These fertilizers are made up of all organic, naturally found materials which include animal by products such as bone and blood meal, kelp, and cottonseed- to name a few. Typically found in granular form, these are also more likely to take time to see results as they release slowly and work into the soils for root uptake. Organic choices also help build up the health of your soils over time, creating a more moisture rich ground. Organic choices can also include natural applications, as explained below.
If your lawn suffers from weeds, creating a thicker, more healthy lawn will help choke out those plants that are not welcome, but sometimes you need to give it a little boost in the right direction. Applying a weed killer is generally helpful, but if you want to avoid multiple applications of chemicals to your lawn then a fertilizer with weed control may be a decent solution. These fertilizers come in both granular and liquid form and are usually more of a quick release substrate to take immediate control of weeds and provide quick growing nutrients to the lawn.
Since your lawn has varying needs throughout the seasons, how you fertilize is dependent upon the stages of growth your grasses are in upon application. Applying nutrients not needed by the plant results in a waste of fertilizer, time, and money, and seasonal blends help take the guess work out of nutrient balancing. Many seasonal blends are granular and are specific nutrient balances to address the specific needs of your lawn depending on its growth cycle. These types of fertilizers should be used in a program to reap the benefits.
Quick release fertilizers can be found in various forms and are used for an immediate release of nutrients to your lawn. These are often used as part of an overall treatment plan to provide initial nutrients early in the growing season, and then again as a spot treatment for problematic areas. Any nutrients not initially utilized by the plants wash out of the soils quickly, therefor multiple applications may be needed to get desired results.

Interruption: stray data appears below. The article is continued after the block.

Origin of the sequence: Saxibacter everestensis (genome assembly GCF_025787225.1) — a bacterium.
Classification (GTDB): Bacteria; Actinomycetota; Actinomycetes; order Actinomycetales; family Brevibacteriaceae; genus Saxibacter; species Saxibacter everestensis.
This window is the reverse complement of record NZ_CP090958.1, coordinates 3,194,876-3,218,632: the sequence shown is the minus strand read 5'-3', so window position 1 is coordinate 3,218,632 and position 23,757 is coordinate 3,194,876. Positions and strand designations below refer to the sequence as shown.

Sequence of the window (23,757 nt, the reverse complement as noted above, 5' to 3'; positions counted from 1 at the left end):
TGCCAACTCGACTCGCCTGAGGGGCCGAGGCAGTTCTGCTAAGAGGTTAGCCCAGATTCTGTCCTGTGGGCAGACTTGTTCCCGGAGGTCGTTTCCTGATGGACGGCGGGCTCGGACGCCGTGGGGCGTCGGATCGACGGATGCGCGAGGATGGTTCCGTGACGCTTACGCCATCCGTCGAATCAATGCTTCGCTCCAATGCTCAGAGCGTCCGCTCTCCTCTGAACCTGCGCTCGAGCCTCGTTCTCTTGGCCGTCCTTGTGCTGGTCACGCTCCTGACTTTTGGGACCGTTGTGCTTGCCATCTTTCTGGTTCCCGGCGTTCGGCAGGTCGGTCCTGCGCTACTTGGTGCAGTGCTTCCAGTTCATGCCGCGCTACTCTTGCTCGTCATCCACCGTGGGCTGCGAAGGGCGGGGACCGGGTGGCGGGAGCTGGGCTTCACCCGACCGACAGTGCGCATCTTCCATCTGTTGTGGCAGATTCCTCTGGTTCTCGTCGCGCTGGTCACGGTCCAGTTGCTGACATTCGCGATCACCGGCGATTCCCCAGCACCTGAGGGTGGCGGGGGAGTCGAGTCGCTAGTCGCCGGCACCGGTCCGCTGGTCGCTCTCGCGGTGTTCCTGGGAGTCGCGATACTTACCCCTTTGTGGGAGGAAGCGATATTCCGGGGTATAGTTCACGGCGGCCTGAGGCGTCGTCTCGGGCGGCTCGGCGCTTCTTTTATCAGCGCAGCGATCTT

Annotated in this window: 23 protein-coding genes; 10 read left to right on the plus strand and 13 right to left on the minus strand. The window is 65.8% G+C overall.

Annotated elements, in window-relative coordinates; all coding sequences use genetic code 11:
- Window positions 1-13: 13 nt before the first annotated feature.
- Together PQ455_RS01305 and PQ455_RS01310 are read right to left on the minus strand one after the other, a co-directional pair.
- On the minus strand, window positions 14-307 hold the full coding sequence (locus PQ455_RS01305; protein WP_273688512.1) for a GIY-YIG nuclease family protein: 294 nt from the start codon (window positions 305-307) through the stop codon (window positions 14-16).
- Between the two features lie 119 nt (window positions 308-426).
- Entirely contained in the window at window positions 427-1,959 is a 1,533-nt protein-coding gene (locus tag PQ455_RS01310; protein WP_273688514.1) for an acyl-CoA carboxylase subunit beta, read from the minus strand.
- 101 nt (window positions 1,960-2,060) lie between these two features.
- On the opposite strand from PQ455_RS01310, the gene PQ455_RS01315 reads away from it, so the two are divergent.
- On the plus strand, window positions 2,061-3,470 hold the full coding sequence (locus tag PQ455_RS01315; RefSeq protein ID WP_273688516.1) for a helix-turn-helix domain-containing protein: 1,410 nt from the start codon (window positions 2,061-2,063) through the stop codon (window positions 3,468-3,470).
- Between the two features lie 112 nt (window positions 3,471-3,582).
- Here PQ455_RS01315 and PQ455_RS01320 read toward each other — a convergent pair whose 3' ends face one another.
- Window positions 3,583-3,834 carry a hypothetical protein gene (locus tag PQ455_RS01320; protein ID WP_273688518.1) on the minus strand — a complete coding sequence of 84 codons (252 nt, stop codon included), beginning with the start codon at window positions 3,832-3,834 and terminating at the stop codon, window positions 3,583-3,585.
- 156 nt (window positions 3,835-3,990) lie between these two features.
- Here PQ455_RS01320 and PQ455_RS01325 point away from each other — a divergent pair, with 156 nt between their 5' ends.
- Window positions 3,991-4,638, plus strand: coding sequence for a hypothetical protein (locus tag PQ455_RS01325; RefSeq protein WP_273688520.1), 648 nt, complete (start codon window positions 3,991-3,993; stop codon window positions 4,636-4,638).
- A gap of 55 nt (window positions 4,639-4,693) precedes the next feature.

Liquid fertilizers are a quick release fertilizer that both the roots, and occasionally the vegetation of the plant, can take up. Liquid fertilizer is often used for large applications early in the growing season to help boost growth, as well as during the growing season to help with problematic areas or immediate treatment of an overall lawn. Because of the incidences of fertilizer burn and how this does coat the vegetation, timing of liquid applications is crucial.
Most fertilizers are synthetic in nature as the nutrients are chemically created and produced to give the results you are looking for. These may be mixed into sand or other soil type materials for spreadability, but the active ingredients being used are not naturally occurring. At one time they were fairly caustic in nature and application required an avoidance of the area for a few days, but new mixtures have made most of them more safe and easier to apply when children and pets are present.
There are many insects that like to take up residence in your lawn. Although some are beneficial, those that latch onto your animals and children, feed upon your grass roots, or breed further pests that feed upon your garden plants need to be eradicated. Fertilizers that include insect controls help to both eradicate and deter many of the most common pest found within your lawn, including ticks and fleas which can cause havoc in both your yard and home once they have invaded.